Jean-Baptiste Poquelin ( Molière)

Jean-Baptiste Poquelin ( Molière)

date of birth : 15/01/1622 | date of death : 17/02/1673
Born on15-Jan-1622, Paris, France, Play writer, actor and stage manager , is considered to be one of the greatest masters of comedy in Western literature.

Birth, Birthplace, Time of birth:

Jean Baptiste Poquelin was born on 15 January 1622 in Paris, France

Father's name: Jean Poquelin
Mother's name: Marie Cressé
Brother: -
Sister: -
Spouse: Armande Claire Elisabeth Gresinde Béjart
Children: Louis, Esprit-Madeleine ,Pierre-Jean-Baptiste-Armand

Reputation, fame, nickname:


Personal Information:

Race or Ethnicity: White
Sexual orientation: Straight

Life events:

Early Years

Jean-Baptiste Poquelin (who used the stage name Moliere), born January 15th, 1622. Moliere had a pleasant and comfortable childhood, as his father tended the king’s furniture and upholstery. He was educated at France’s finest schools, including the Jesuit College du Clermont in Paris. When he was ten years old his mother died. It was expected that Moliere would continue in his father’s trade, but he showed little interest in doing so. Instead, the young Moliere often watched the street comedians trying to sell patent medicines, and frequently attended plays at the Hotel de Bourgogne with his grandfather.


In June 1643, the 21 year old Moliere and the actress Madeleine Bejart founded the Illustre Theatre, but this endeavor went bankrupt within two years. Because he had both acting talent and legal knowledge, Moliere had served the head of the troupe. Following the failure of the Illustre Theatre, Moliere traveled with another theatre troupe. He eventually created another company of his own, for which he also wrote and directed. Through this company's success, Moliere secured the patronage of Philippe I, Duke of Orleans. Moliere’s two best-known plays from this period include L’Etourdi, ou le Contretemps and Le Docteuramoureux.

Moliere in Paris

Moliere eventually made his way to Paris, where he performed in front of the King at the Louvre. With the help of the Duke of Orleans, his company shared the theatre with the famous commedia dell'arte troupe of TiberioFiorillo. In 1659, Moliere's satire Les Precieuses ridicules premiered. The play mocked the AcademieFrancaise, a group which established the rules of the French theater, and was concerned with tradition and unity. In 1661, Moliere premiered Dom Garcie de Navarre, ou le prince jaloux, but it was a failure. The December 22nd, 1662 premiere of L'Ecole des femmes was much more successful, and Moliere's reputation began to blossom. The play's blatant comedy garnered much attention, some of it negative, all of which led Moliere to continue focusing on plays that prized innovation over classicism. The three-act version of Tartuffe premiered in 1664 and gained him even more notoriety, as it appeared to attack religion. This play, as well as Dom Juan, was censored by the Roman Catholic Church. Though the playwright's initial targets had been young society girls, he had now turned to the clergy and professional classes, which was problematic. Many people in power did not admire his desire to expose fraud and hypocrisy, especially when he leveled those attacks around them.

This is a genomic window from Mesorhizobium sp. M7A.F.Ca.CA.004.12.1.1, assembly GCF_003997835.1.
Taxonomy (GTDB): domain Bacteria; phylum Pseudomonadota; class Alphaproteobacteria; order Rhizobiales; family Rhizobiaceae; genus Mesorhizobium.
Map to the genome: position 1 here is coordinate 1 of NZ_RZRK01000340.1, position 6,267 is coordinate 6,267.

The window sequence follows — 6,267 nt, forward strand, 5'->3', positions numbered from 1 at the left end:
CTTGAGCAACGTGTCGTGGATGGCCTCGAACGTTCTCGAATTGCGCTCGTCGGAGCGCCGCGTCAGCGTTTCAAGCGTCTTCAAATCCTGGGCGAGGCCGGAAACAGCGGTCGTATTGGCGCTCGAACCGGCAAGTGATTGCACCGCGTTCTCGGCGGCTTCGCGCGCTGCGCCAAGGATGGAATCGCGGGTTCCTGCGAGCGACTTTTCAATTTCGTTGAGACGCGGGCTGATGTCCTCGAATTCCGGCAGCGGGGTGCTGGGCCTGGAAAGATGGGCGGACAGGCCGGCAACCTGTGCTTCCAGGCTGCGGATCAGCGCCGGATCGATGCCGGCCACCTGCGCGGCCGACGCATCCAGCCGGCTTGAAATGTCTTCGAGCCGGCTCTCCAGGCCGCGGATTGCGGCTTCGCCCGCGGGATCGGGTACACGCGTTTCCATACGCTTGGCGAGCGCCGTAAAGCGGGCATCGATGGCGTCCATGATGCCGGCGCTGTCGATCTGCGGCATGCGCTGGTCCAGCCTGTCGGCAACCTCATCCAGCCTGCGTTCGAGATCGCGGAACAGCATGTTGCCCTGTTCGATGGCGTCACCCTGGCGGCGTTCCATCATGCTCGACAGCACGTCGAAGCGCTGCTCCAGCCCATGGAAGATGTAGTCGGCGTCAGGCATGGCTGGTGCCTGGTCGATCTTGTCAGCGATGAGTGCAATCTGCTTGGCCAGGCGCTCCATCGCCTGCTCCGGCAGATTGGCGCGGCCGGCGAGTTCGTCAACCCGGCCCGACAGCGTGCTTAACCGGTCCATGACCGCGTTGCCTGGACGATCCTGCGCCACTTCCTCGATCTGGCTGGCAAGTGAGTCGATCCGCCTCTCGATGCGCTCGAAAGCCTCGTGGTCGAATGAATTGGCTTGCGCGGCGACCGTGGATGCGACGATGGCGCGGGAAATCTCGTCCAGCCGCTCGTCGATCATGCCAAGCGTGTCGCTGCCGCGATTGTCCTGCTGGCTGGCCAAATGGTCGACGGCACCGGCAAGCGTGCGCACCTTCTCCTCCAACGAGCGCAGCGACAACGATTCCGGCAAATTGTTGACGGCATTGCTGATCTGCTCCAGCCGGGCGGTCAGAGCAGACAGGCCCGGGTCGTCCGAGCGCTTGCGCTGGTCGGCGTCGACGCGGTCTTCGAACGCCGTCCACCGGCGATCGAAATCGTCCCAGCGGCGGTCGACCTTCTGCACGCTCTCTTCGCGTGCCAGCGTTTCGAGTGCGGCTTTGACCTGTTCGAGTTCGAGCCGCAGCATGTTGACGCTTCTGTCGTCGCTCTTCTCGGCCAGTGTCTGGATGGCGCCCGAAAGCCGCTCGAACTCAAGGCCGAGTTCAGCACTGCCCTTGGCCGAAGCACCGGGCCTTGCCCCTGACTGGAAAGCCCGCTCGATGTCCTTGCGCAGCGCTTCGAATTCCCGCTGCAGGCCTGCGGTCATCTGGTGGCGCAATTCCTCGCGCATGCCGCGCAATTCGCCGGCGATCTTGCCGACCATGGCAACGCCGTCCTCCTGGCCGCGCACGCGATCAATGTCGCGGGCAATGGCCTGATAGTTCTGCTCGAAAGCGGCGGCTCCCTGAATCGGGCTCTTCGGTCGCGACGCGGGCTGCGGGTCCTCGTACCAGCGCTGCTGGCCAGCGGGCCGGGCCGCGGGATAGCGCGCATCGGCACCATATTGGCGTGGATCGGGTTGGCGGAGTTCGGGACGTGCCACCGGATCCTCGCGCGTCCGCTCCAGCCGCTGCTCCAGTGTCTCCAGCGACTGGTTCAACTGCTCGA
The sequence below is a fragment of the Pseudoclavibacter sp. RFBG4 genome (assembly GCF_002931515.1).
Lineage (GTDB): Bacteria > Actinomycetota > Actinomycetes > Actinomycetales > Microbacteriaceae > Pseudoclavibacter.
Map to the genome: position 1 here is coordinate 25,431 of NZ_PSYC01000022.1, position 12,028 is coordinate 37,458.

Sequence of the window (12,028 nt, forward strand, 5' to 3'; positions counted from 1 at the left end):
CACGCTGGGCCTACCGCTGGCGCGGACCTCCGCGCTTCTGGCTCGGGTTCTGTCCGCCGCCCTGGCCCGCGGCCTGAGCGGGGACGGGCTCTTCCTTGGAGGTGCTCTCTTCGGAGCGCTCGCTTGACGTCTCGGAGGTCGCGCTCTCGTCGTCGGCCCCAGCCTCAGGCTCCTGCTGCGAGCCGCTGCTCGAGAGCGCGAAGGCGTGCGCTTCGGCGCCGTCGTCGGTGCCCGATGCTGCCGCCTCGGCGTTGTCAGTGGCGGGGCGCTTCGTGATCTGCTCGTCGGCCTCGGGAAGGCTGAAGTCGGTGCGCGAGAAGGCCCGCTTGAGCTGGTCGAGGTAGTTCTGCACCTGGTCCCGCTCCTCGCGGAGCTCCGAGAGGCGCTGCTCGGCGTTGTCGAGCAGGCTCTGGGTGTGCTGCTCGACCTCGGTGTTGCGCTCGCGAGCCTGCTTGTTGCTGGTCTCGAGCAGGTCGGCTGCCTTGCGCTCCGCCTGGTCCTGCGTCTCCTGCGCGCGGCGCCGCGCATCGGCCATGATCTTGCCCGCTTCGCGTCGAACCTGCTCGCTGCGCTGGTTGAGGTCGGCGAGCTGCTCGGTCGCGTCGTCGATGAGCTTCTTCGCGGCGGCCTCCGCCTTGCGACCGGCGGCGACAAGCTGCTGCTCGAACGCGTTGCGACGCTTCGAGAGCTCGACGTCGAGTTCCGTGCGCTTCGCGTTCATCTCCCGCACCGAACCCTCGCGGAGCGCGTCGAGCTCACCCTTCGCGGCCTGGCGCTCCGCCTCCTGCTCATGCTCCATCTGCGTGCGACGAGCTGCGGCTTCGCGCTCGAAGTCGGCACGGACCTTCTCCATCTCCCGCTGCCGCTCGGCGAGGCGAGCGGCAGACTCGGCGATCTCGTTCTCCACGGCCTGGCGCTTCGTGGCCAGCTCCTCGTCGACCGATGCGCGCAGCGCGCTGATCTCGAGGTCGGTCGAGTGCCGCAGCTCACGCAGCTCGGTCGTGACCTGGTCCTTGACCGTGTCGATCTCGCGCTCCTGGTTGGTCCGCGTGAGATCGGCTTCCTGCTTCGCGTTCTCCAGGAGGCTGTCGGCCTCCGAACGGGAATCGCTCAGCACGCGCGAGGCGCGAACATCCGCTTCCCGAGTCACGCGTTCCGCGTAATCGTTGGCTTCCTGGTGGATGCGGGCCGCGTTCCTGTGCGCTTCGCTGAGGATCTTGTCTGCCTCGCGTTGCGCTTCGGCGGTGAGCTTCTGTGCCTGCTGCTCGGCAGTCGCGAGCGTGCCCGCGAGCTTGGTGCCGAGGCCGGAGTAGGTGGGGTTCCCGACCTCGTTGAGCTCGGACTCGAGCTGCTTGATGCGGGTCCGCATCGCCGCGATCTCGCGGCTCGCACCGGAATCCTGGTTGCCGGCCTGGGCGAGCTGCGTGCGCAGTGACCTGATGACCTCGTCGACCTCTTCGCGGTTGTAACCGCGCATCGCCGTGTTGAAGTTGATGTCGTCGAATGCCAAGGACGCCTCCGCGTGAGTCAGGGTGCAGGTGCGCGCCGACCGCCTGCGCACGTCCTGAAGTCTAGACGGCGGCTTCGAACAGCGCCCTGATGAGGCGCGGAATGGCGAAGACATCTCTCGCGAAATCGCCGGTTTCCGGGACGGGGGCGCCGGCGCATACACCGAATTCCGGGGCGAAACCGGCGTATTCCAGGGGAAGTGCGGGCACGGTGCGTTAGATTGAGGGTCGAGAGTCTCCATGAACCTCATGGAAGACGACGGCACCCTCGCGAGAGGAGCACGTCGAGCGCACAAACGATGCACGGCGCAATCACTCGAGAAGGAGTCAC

Later Years

Moliere's name was also besmirched by the scandal surrounding his marriage, at 40, to the 20 year old daughter of his former mistress, Madeleine. King Louis XIV was unruffled by Moliere's reputation, however, and officially honored him in 1663. Two later plays, L'Avare and Le Misanthrope, solidified his remarkable contribution to French theater. Moliere died on February 17th, 1673, from complications brought on by his performances in Le Maladeimaginaire. He had been suffering from tuberculosis for many years. After he collapsed on stage, the priest refused to administer the last rites, and it was only through the King's intervention that he was allowed to be buried at night in order to avoid further scandal. While Moliere's work may still cause some controversy in certain religious circles, it has remained profoundly impactful for many playwrights and actors, and stands a paragon of classical French theater. He died in 1673.